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Introducing a flatlander to the Rockies

Introducing a flatlander to the Rockies

Apr 22nd, 2003, 09:04 AM
Original Poster
Join Date: Apr 2003
Posts: 43
Introducing a flatlander to the Rockies

My husband grew up in Tidewater, Virginia, and has the flatlander's awe of tall, pointy
mountains. We have the unexpected opportunity this summer/fall to take a vacation in the United States (we usually head to Europe whenever we have some money), and I�d like to show him some beautiful western mountain scenery.

A few caveats: we love to hike, eat, read, swim, canoe, etc., but we don�t have much tolerance for crowds, tons of kids (think Walt Disney World-type numbers), or overtly touristy areas. As much as I�d love to visit the national parks, the prospect of crowds has always deterred me. Also, we�re not a new-city-each-day type of travelers; we generally prefer to stay somewhere for
a while and explore it at a relaxed pace.

So, what I�m looking for is an area, town, lodge, etc. that would offer beautiful mountain drives and hikes, perhaps the opportunity for a trail ride (I don�t think my husband has ever ridden before), comfortable accommodation, and some good food. A mountain lake for canoeing or swimming would be a plus, as would any historical sites (hubby is a history buff).
Good shops are nice but by no means required.

I�ve spent time in the red-rock country of Arizona and the Sawtooth Recreation Area of Idaho. Both are beautiful, but I�d prefer somewhere else. It will all be new to my husband, so I might as well see something new too.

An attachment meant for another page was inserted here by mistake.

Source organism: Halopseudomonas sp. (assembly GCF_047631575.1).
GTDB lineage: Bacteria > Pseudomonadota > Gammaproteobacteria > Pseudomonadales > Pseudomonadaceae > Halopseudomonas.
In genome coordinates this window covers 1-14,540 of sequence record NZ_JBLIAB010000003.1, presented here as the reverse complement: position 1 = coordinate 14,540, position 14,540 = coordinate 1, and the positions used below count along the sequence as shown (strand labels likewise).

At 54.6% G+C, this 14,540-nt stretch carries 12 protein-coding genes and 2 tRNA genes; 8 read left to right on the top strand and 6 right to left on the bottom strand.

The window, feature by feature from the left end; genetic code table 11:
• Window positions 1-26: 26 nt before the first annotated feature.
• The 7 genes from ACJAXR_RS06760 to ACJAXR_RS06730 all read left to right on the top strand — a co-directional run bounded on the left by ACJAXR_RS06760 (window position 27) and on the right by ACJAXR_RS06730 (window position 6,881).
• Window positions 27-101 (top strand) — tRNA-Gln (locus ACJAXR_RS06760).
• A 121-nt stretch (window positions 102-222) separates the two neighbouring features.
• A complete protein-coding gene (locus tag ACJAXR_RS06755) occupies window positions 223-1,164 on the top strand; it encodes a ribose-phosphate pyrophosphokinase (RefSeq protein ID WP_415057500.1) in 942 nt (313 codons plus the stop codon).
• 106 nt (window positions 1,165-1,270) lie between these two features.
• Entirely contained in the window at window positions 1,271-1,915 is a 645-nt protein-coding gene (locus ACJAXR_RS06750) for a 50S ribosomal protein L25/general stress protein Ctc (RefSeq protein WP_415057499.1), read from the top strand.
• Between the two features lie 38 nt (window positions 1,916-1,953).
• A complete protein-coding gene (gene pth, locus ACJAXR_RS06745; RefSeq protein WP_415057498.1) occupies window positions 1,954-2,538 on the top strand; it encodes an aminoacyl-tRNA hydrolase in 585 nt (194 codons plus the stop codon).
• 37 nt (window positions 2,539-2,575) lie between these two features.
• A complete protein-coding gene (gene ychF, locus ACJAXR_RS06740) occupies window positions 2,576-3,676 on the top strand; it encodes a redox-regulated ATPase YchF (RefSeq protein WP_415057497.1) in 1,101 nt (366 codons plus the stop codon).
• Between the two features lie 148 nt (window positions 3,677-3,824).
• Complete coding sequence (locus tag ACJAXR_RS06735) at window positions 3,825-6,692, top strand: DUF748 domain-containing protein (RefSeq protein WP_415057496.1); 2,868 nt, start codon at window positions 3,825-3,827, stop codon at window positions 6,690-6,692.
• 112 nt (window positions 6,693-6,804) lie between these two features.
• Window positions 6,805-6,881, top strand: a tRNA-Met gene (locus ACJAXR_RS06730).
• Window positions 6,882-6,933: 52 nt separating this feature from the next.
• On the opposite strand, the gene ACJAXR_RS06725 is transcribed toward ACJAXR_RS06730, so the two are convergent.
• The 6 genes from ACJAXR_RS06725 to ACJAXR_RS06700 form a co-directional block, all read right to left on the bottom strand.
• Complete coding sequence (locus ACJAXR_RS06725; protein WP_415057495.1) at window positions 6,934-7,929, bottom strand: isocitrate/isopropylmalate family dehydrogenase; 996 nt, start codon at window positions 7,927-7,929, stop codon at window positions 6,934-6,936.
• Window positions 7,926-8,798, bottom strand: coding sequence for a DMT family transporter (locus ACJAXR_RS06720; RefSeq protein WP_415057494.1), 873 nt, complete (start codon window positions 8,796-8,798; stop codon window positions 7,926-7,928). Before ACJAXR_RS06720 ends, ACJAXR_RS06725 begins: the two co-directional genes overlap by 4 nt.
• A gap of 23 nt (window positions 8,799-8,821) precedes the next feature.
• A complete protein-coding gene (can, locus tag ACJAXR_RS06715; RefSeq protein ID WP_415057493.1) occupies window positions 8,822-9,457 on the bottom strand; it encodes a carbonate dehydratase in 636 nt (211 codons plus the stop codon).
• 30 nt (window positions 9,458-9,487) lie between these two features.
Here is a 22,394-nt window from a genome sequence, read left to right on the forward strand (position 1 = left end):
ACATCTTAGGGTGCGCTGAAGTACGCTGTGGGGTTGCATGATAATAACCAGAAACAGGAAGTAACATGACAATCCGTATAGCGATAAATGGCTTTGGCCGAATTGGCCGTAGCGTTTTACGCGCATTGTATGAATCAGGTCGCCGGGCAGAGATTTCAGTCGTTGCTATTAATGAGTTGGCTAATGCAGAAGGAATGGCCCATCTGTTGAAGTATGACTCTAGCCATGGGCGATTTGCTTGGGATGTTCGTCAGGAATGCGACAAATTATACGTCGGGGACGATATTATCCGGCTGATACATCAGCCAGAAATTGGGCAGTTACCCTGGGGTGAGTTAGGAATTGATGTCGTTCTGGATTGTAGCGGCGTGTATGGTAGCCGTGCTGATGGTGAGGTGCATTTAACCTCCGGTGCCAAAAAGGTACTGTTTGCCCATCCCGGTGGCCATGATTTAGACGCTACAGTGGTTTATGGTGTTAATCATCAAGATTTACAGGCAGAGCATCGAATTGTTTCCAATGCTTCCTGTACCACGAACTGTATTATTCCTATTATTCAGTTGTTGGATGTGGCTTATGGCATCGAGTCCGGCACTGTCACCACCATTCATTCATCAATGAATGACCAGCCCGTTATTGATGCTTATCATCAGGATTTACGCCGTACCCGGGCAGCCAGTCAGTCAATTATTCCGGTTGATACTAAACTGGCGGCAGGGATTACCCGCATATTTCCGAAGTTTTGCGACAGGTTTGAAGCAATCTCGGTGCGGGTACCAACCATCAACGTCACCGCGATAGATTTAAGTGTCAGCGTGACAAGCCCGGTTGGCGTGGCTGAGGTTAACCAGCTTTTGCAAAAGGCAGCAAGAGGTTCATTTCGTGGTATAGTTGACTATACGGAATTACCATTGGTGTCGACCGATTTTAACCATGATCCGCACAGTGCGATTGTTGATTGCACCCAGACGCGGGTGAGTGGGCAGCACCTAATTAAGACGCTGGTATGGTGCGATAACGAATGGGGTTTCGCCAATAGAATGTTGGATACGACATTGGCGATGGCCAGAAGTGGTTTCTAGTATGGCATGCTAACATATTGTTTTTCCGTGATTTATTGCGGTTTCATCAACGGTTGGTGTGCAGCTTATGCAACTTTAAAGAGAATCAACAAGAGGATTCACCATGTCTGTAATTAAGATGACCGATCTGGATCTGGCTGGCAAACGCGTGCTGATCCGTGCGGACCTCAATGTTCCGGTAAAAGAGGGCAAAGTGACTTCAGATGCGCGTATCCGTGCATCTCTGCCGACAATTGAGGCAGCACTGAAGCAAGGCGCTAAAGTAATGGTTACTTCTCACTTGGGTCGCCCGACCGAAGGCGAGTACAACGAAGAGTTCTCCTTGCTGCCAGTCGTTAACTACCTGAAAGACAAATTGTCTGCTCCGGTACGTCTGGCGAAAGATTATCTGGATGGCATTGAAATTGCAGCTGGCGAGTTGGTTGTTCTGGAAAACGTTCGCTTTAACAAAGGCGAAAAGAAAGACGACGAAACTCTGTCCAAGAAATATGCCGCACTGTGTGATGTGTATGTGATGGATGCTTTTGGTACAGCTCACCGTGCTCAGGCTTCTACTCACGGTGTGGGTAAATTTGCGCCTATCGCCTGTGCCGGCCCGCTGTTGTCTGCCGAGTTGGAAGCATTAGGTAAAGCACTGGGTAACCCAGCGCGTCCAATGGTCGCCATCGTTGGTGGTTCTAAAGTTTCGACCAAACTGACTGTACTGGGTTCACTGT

Lastly, are there certain times of the year that would be preferable? For example, is there much time between the end of everyone�s summer vacations and when western places close for the winter (or open for ski season)? In other words, is there much of a fall tourist season?

Any and all recommendations will be gratefully accepted.
ChrisS is offline  
Apr 22nd, 2003, 09:10 AM
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How about the Canadian Rockies. Jasper and Banff National Parks are beautiful and you can find everything you are looking for there. Jasper is less crowded than Banff.

If you want to stay in the states then maybe Glacier National Park.

utahtea is offline  
Apr 22nd, 2003, 09:26 AM
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Two places spring to mind:
1) Jackson, Wyoming as a gateway to the Grand Tetons and Yellowstone (I know you have reservations about national parks). Nothing cries out "cowboy" quite like this. Mountains, mountains everywhere. And wildlife. Wow. Whitewater rafting down the Snake River. Riding horses in the shadow of the Grand Tetons. And Jackson is a great little town with some wonderful restaurants and hotels/resorts. Also, there's some nice shopping for those quiet days. But don't go during the summer if you want to avoid large crowds. Late spring, or early autumn is best.